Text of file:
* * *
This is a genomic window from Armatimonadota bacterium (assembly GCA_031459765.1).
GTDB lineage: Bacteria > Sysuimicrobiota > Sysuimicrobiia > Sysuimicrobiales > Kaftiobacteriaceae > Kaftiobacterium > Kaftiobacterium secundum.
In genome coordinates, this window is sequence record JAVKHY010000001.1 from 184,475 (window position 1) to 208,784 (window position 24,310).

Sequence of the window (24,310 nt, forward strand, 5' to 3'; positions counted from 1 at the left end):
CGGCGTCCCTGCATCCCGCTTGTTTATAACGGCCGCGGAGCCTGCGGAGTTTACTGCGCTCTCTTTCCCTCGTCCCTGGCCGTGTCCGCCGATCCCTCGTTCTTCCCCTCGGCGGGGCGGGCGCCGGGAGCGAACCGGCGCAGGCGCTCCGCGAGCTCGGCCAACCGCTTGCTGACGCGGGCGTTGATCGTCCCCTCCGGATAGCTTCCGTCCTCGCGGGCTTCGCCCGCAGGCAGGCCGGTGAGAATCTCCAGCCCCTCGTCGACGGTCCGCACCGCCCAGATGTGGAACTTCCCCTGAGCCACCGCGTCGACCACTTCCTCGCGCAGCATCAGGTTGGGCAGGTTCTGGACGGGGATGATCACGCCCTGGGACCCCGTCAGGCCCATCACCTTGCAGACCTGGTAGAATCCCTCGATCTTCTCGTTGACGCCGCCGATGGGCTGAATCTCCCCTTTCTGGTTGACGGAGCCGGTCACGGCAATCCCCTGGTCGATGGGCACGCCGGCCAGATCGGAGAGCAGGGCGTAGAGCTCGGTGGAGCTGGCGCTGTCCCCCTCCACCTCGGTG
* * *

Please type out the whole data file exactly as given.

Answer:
This is a genomic window from Armatimonadota bacterium (assembly GCA_031459765.1).
GTDB lineage: Bacteria > Sysuimicrobiota > Sysuimicrobiia > Sysuimicrobiales > Kaftiobacteriaceae > Kaftiobacterium > Kaftiobacterium secundum.
In genome coordinates, this window is sequence record JAVKHY010000001.1 from 184,475 (window position 1) to 208,784 (window position 24,310).

Sequence of the window (24,310 nt, forward strand, 5' to 3'; positions counted from 1 at the left end):
CGGCGTCCCTGCATCCCGCTTGTTTATAACGGCCGCGGAGCCTGCGGAGTTTACTGCGCTCTCTTTCCCTCGTCCCTGGCCGTGTCCGCCGATCCCTCGTTCTTCCCCTCGGCGGGGCGGGCGCCGGGAGCGAACCGGCGCAGGCGCTCCGCGAGCTCGGCCAACCGCTTGCTGACGCGGGCGTTGATCGTCCCCTCCGGATAGCTTCCGTCCTCGCGGGCTTCGCCCGCAGGCAGGCCGGTGAGAATCTCCAGCCCCTCGTCGACGGTCCGCACCGCCCAGATGTGGAACTTCCCCTGAGCCACCGCGTCGACCACTTCCTCGCGCAGCATCAGGTTGGGCAGGTTCTGGACGGGGATGATCACGCCCTGGGACCCCGTCAGGCCCATCACCTTGCAGACCTGGTAGAATCCCTCGATCTTCTCGTTGACGCCGCCGATGGGCTGAATCTCCCCTTTCTGGTTGACGGAGCCGGTCACGGCAATCCCCTGGTCGATGGGCACGCCGGCCAGATCGGAGAGCAGGGCGTAGAGCTCGGTGGAGCTGGCGCTGTCCCCCTCCACCTCGGTG